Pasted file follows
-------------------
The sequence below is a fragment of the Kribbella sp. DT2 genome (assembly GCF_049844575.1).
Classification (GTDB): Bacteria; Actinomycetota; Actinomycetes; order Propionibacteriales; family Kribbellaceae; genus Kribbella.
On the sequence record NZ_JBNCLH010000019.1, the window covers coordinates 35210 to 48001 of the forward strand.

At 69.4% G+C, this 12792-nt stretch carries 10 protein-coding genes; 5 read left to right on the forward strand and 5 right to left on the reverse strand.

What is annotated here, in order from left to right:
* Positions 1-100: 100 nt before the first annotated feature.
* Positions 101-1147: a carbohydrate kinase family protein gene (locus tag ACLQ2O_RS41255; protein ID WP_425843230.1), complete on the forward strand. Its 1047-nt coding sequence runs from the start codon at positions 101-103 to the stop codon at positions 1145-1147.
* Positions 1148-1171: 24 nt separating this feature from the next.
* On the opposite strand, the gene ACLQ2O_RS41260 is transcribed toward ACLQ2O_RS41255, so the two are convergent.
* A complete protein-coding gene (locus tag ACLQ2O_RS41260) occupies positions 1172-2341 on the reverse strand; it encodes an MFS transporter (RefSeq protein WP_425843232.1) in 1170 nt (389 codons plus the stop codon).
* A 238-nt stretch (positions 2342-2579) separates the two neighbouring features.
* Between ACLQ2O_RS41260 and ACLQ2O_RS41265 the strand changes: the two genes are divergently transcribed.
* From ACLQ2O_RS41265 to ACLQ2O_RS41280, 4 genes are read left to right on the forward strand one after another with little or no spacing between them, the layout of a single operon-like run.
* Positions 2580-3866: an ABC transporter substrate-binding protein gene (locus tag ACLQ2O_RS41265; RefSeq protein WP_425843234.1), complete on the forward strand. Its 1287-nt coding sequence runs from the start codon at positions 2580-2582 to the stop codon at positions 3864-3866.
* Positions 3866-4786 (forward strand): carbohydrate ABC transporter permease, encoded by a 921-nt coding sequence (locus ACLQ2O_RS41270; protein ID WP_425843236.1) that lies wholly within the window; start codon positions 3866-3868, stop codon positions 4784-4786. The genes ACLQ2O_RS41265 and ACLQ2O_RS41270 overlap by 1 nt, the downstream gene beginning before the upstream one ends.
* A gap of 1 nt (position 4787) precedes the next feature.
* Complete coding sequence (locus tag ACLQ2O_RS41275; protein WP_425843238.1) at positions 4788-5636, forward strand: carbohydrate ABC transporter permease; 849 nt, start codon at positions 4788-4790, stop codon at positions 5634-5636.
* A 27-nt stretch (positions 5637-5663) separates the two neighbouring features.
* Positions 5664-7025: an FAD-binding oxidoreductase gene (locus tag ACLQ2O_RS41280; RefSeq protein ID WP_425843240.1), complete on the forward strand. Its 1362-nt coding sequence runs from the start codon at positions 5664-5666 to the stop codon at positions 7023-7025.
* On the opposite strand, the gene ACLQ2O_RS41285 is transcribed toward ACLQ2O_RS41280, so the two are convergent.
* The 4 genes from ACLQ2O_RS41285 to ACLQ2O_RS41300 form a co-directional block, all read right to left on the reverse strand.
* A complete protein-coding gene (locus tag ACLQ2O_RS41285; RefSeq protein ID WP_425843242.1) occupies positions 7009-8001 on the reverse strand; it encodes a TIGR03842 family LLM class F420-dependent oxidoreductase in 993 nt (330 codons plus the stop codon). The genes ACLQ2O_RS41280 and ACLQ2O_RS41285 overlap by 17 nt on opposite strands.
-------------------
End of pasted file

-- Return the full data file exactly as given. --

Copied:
The sequence below is a fragment of the Kribbella sp. DT2 genome (assembly GCF_049844575.1).
Classification (GTDB): Bacteria; Actinomycetota; Actinomycetes; order Propionibacteriales; family Kribbellaceae; genus Kribbella.
On the sequence record NZ_JBNCLH010000019.1, the window covers coordinates 35210 to 48001 of the forward strand.

At 69.4% G+C, this 12792-nt stretch carries 10 protein-coding genes; 5 read left to right on the forward strand and 5 right to left on the reverse strand.

What is annotated here, in order from left to right:
* Positions 1-100: 100 nt before the first annotated feature.
* Positions 101-1147: a carbohydrate kinase family protein gene (locus tag ACLQ2O_RS41255; protein ID WP_425843230.1), complete on the forward strand. Its 1047-nt coding sequence runs from the start codon at positions 101-103 to the stop codon at positions 1145-1147.
* Positions 1148-1171: 24 nt separating this feature from the next.
* On the opposite strand, the gene ACLQ2O_RS41260 is transcribed toward ACLQ2O_RS41255, so the two are convergent.
* A complete protein-coding gene (locus tag ACLQ2O_RS41260) occupies positions 1172-2341 on the reverse strand; it encodes an MFS transporter (RefSeq protein WP_425843232.1) in 1170 nt (389 codons plus the stop codon).
* A 238-nt stretch (positions 2342-2579) separates the two neighbouring features.
* Between ACLQ2O_RS41260 and ACLQ2O_RS41265 the strand changes: the two genes are divergently transcribed.
* From ACLQ2O_RS41265 to ACLQ2O_RS41280, 4 genes are read left to right on the forward strand one after another with little or no spacing between them, the layout of a single operon-like run.
* Positions 2580-3866: an ABC transporter substrate-binding protein gene (locus tag ACLQ2O_RS41265; RefSeq protein WP_425843234.1), complete on the forward strand. Its 1287-nt coding sequence runs from the start codon at positions 2580-2582 to the stop codon at positions 3864-3866.
* Positions 3866-4786 (forward strand): carbohydrate ABC transporter permease, encoded by a 921-nt coding sequence (locus ACLQ2O_RS41270; protein ID WP_425843236.1) that lies wholly within the window; start codon positions 3866-3868, stop codon positions 4784-4786. The genes ACLQ2O_RS41265 and ACLQ2O_RS41270 overlap by 1 nt, the downstream gene beginning before the upstream one ends.
* A gap of 1 nt (position 4787) precedes the next feature.
* Complete coding sequence (locus tag ACLQ2O_RS41275; protein WP_425843238.1) at positions 4788-5636, forward strand: carbohydrate ABC transporter permease; 849 nt, start codon at positions 4788-4790, stop codon at positions 5634-5636.
* A 27-nt stretch (positions 5637-5663) separates the two neighbouring features.
* Positions 5664-7025: an FAD-binding oxidoreductase gene (locus tag ACLQ2O_RS41280; RefSeq protein ID WP_425843240.1), complete on the forward strand. Its 1362-nt coding sequence runs from the start codon at positions 5664-5666 to the stop codon at positions 7023-7025.
* On the opposite strand, the gene ACLQ2O_RS41285 is transcribed toward ACLQ2O_RS41280, so the two are convergent.
* The 4 genes from ACLQ2O_RS41285 to ACLQ2O_RS41300 form a co-directional block, all read right to left on the reverse strand.
* A complete protein-coding gene (locus tag ACLQ2O_RS41285; RefSeq protein ID WP_425843242.1) occupies positions 7009-8001 on the reverse strand; it encodes a TIGR03842 family LLM class F420-dependent oxidoreductase in 993 nt (330 codons plus the stop codon). The genes ACLQ2O_RS41280 and ACLQ2O_RS41285 overlap by 17 nt on opposite strands.